Musculoskeletal disorders (MSDs) are injuries or disorders of the muscles, nerves, tendons, joints, cartilage and spinal discs. Work-related musculoskeletal disorders (WMSDs) are musculoskeletal injuries in which the work environment or work activity contribute significantly to the condition or the condition is worsened or persists due to work activity.
A strain is an overused or overstretched muscle and a sprain is a torn ligament caused by sudden movement. Excessive lifting of heavy objects, performing repetitive motions and working in unusual or awkward positions for prolonged periods of time are all known risk factors for sprains, strains and other work-related musculoskeletal injuries.
Damage to muscles and tendons can lead to both acute injuries (such as a sprained ligament) or chronic injuries (such as back injuries) that can keep Laborers from working for extended periods, and repeated injuries can cause significant damage over time. This can shorten a worker’s career and sometimes permanently affect their quality of life in retirement.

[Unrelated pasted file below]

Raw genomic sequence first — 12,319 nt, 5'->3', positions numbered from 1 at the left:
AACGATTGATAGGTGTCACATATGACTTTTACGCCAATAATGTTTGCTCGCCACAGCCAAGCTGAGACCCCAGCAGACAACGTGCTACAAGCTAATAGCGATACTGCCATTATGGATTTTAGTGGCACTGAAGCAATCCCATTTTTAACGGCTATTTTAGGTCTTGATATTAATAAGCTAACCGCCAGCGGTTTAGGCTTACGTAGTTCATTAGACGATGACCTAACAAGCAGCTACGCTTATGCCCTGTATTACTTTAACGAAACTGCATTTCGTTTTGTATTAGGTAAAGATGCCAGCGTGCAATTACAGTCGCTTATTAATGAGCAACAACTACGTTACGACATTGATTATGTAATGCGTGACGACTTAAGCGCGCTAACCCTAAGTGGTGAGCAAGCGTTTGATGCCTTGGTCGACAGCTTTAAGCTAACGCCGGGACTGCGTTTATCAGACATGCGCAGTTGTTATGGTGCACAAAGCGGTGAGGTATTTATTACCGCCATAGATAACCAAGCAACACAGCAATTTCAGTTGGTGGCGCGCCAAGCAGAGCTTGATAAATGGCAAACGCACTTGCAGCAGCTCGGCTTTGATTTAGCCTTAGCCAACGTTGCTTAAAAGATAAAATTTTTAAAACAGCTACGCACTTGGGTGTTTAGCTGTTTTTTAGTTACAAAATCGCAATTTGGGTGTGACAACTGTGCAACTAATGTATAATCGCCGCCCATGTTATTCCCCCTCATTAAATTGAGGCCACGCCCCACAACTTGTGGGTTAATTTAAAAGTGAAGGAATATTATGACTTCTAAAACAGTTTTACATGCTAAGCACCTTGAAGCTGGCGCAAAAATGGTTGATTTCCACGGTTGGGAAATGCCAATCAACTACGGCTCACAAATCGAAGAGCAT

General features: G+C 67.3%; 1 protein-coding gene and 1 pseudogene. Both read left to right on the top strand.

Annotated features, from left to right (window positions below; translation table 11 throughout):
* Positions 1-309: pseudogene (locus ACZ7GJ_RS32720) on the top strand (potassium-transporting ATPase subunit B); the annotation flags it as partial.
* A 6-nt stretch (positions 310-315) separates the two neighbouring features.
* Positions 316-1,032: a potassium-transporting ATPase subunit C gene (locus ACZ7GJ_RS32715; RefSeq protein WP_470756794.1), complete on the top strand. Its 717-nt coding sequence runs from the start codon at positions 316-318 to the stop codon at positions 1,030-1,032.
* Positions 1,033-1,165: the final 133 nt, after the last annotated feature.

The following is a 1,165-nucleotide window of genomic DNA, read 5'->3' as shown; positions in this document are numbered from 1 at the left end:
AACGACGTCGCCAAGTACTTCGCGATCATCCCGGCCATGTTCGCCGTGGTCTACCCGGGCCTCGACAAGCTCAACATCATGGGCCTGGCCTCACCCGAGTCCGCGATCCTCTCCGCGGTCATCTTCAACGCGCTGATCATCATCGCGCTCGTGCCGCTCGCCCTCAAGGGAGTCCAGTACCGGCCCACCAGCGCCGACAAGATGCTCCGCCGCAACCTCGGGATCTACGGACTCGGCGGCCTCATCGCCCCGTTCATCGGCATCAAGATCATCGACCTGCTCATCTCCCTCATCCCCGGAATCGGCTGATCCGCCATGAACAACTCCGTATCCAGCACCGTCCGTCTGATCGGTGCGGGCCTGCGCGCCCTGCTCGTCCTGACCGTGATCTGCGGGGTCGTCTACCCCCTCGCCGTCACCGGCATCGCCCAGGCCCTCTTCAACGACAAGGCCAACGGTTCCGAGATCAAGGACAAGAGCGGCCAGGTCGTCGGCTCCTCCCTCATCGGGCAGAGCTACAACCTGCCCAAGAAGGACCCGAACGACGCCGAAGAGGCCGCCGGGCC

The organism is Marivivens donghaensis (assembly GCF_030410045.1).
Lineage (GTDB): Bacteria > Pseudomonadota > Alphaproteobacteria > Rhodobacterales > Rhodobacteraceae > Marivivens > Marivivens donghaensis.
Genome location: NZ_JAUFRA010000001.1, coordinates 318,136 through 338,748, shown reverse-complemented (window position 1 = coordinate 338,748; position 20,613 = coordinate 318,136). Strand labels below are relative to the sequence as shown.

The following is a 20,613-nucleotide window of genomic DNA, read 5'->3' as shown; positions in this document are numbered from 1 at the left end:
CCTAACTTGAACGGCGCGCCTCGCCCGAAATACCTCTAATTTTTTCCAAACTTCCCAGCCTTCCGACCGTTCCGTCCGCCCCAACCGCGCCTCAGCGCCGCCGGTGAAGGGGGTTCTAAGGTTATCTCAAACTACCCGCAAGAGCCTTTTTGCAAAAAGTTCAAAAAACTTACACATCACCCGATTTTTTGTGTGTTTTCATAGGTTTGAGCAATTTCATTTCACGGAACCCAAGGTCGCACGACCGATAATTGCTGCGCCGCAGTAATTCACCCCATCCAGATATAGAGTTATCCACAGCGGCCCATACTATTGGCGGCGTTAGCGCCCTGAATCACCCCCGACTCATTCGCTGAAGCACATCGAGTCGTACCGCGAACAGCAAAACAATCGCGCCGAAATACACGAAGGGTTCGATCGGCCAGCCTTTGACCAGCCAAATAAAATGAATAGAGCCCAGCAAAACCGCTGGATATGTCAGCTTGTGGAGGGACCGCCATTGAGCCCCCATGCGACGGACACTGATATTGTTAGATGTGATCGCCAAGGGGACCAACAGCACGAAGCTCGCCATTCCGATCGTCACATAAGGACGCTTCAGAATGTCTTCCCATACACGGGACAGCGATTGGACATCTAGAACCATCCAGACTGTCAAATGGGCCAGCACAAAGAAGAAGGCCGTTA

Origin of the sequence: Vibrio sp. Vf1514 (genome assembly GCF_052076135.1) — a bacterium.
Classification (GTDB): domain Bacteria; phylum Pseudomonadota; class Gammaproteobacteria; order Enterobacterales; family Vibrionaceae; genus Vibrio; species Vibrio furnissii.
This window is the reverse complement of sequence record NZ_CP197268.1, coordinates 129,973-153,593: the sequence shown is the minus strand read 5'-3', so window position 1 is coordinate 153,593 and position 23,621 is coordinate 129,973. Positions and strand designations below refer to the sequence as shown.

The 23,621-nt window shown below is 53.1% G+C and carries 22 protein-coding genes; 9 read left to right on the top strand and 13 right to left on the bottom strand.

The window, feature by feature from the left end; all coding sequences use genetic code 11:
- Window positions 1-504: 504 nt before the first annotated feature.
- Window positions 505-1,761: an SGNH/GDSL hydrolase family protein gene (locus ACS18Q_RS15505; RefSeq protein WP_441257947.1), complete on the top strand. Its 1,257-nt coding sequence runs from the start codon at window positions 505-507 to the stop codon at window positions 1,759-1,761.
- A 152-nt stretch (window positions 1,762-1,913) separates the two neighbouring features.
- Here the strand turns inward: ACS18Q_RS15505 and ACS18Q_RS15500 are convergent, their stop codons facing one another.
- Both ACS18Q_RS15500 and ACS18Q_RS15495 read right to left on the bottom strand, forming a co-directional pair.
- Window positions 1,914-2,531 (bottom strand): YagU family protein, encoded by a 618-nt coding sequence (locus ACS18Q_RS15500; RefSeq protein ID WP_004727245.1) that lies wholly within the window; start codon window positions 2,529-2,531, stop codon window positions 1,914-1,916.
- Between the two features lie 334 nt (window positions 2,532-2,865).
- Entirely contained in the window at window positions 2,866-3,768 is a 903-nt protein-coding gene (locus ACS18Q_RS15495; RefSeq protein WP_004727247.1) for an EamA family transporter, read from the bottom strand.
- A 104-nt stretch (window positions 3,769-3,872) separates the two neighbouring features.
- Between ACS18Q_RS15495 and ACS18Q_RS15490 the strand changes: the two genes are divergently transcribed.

Strength, size, age and anatomical differences all play a role in the number of lifts a person’s body can tolerate. The emphasis on prevention should always start with employers designing tasks to reduce excessive lifting, repetitive motions and awkward work positions. Instituting work practice procedures such as team lifting, practicing proper body mechanics and training workers on how to maintain a neutral posture can all help reduce workers’ injury risk.
WMSDs can also be an issue in office settings. Working in an office often requires repetitive tasks, awkwards/stagnant postures and causes stress on the body.